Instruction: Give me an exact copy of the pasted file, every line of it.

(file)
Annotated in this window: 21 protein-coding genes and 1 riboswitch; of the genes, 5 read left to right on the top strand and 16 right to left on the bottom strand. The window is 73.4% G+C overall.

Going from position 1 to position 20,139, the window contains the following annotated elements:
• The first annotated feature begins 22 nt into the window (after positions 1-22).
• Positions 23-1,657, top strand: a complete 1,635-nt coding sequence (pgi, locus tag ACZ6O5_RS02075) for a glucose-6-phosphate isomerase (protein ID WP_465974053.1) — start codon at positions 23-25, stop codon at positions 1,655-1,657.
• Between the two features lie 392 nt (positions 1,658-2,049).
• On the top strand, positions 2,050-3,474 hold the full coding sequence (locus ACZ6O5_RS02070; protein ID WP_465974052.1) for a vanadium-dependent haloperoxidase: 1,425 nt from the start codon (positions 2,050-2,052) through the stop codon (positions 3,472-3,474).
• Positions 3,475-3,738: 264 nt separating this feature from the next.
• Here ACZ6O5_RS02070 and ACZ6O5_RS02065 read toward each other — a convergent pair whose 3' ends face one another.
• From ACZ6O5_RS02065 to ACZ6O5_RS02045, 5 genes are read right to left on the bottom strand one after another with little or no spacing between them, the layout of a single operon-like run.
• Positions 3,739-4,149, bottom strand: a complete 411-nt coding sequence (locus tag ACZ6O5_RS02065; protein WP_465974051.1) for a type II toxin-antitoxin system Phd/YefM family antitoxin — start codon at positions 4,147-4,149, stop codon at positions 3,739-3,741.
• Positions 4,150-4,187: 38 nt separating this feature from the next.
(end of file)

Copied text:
Annotated in this window: 21 protein-coding genes and 1 riboswitch; of the genes, 5 read left to right on the top strand and 16 right to left on the bottom strand. The window is 73.4% G+C overall.

Going from position 1 to position 20,139, the window contains the following annotated elements:
• The first annotated feature begins 22 nt into the window (after positions 1-22).
• Positions 23-1,657, top strand: a complete 1,635-nt coding sequence (pgi, locus tag ACZ6O5_RS02075) for a glucose-6-phosphate isomerase (protein ID WP_465974053.1) — start codon at positions 23-25, stop codon at positions 1,655-1,657.
• Between the two features lie 392 nt (positions 1,658-2,049).
• On the top strand, positions 2,050-3,474 hold the full coding sequence (locus ACZ6O5_RS02070; protein ID WP_465974052.1) for a vanadium-dependent haloperoxidase: 1,425 nt from the start codon (positions 2,050-2,052) through the stop codon (positions 3,472-3,474).
• Positions 3,475-3,738: 264 nt separating this feature from the next.
• Here ACZ6O5_RS02070 and ACZ6O5_RS02065 read toward each other — a convergent pair whose 3' ends face one another.
• From ACZ6O5_RS02065 to ACZ6O5_RS02045, 5 genes are read right to left on the bottom strand one after another with little or no spacing between them, the layout of a single operon-like run.
• Positions 3,739-4,149, bottom strand: a complete 411-nt coding sequence (locus tag ACZ6O5_RS02065; protein WP_465974051.1) for a type II toxin-antitoxin system Phd/YefM family antitoxin — start codon at positions 4,147-4,149, stop codon at positions 3,739-3,741.
• Positions 4,150-4,187: 38 nt separating this feature from the next.